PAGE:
Progressive and independent journalists are raising grave concerns this week about Facebook's plan to fashion itself as an arbiter of what news outlets should be deemed "trustworthy"—arguing that the social media giant's new proposal will punish non-corporate news sources and journalists offering left-leaning news analysis that it finds to be "polarizing."
Richard Kim, executive editor of The Nation magazine, was among those reacting critically to the social media giant's announcement on Monday:
So @facebook & Zuckerberg say they will rank news sites based on trustworthiness, with a goal to reduce "polarization" Depending on how it is implemented, could be disastrous for opinion journalism & the key role it plays in democracy. https://t.co/0tvB4m2CpW
— Richard Kim (@RichardKimNYC) May 2, 2018
In his keynote speech at Facebook's annual developer conference on Tuesday, CEO Mark Zuckerberg revealed that the company has already begun surveying its two billion users about the news sources they recognize and rely on the most, to determine which media outlets are "broadly trusted." The results of the data-gathering will determine how widely news outlets are featured on user's news feeds.
"We put [that data] into the system, and it is acting as a boost or a suppression, and we're going to dial up the intensity of that over time," Zuckerberg told media executives after the speech. "We feel like we have a responsibility to further [break] down polarization and find common ground."
The CEO's meeting with the media included representatives from some of the largest news organizations in the country, including the New York Times, BuzzFeed, Atlantic Media, CNN, and News Corp., according to the Huffington Post.
Translation: private company with billions at stake in political process creates secret, opaque process for ranking news orgs that cover it, and which depend on it for traffic. And we are supposed to trust their approach is neutral and free of conflicts https://t.co/FJuSeW5zrm
— Richard Tofel (@dicktofel) May 2, 2018
It also follows months of criticism of Facebook after the alleged spread of misinformation on the platform during the 2016 presidential campaign.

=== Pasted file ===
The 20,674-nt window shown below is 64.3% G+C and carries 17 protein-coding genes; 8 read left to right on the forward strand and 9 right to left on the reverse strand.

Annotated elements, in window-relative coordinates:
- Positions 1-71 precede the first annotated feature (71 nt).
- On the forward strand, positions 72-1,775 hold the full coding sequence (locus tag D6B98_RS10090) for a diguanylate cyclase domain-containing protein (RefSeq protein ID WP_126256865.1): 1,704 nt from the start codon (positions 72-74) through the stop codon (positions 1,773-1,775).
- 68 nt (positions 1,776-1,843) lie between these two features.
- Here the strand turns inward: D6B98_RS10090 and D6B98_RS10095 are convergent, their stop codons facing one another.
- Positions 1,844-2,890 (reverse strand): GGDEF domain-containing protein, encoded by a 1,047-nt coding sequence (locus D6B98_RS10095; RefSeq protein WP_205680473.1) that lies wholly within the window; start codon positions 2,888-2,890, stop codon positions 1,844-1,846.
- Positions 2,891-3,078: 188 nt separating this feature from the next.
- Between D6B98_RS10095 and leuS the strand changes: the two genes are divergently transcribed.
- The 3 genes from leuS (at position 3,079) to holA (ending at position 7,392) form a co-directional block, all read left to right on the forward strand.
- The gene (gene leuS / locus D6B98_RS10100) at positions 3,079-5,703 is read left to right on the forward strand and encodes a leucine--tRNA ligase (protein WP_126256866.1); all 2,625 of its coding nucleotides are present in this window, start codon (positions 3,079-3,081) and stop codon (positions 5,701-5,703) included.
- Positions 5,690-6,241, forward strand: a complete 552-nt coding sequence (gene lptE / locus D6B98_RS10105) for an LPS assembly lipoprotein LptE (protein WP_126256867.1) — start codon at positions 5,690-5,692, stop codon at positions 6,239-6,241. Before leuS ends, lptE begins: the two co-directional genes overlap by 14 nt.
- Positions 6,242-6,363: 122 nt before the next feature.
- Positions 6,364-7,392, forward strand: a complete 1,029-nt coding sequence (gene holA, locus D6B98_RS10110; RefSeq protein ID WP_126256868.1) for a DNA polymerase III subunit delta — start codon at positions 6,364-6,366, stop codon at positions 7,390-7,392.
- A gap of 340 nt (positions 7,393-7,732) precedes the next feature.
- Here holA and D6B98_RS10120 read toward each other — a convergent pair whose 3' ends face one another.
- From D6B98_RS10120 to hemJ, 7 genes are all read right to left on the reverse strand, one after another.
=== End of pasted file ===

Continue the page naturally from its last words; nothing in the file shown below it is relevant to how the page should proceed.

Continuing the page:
"It's not useful if someone's just kind of repeating the same thing and attempting to polarize or drive people to the extremes," Zuckerberg explained to a crowd of developers regarding how the company has begun to decide which news sources are credible.
But while combating the spread of misinformation is a worthy cause, argued some critics, Zuckerberg—CEO of a powerful corporation and one of the world's wealthiest individuals—should not use survey results to support his role as a self-styled "gatekeeper" of trustworthy and untrustworthy news sources.
Here's my nuanced position on this: Fake news is bad, Zuckerberg acting as the world's ultimate gatekeeper is bad, users deciding which news orgs are 'trustworthy' is bad, Facebook is bad https://t.co/NQHwAXEdh6
— Trevor Timm (@trevortimm) May 2, 2018
As Julianne Tveten wrote at In These Times last fall, Facebook began flagging so-called "fake news" after the election, along with other major tech companies like Google, which pledged in April 2017 to "surface more authoritative pages and demote low-quality content" in its search engine results, as Facebook is now doing with its news feed.
"These adjustments, however, haven't stifled propaganda. On the contrary, they may have stifled dissent," Tveten wrote, noting that left-leaning news sources have seen their readership plummet since the companies implemented those changes.
Common Dreams is one non-profit and progressive news outlet that has seen significant drops in traffic since Google and Facebook began changing algorithms and talking openly about their new attempts to control the kind of news content users see. According to internal data and Google Analytics, traffic to Common Dreams from Google searches fell by 34 percent after the powerful search giant unveiled its new search protocol in April 2017.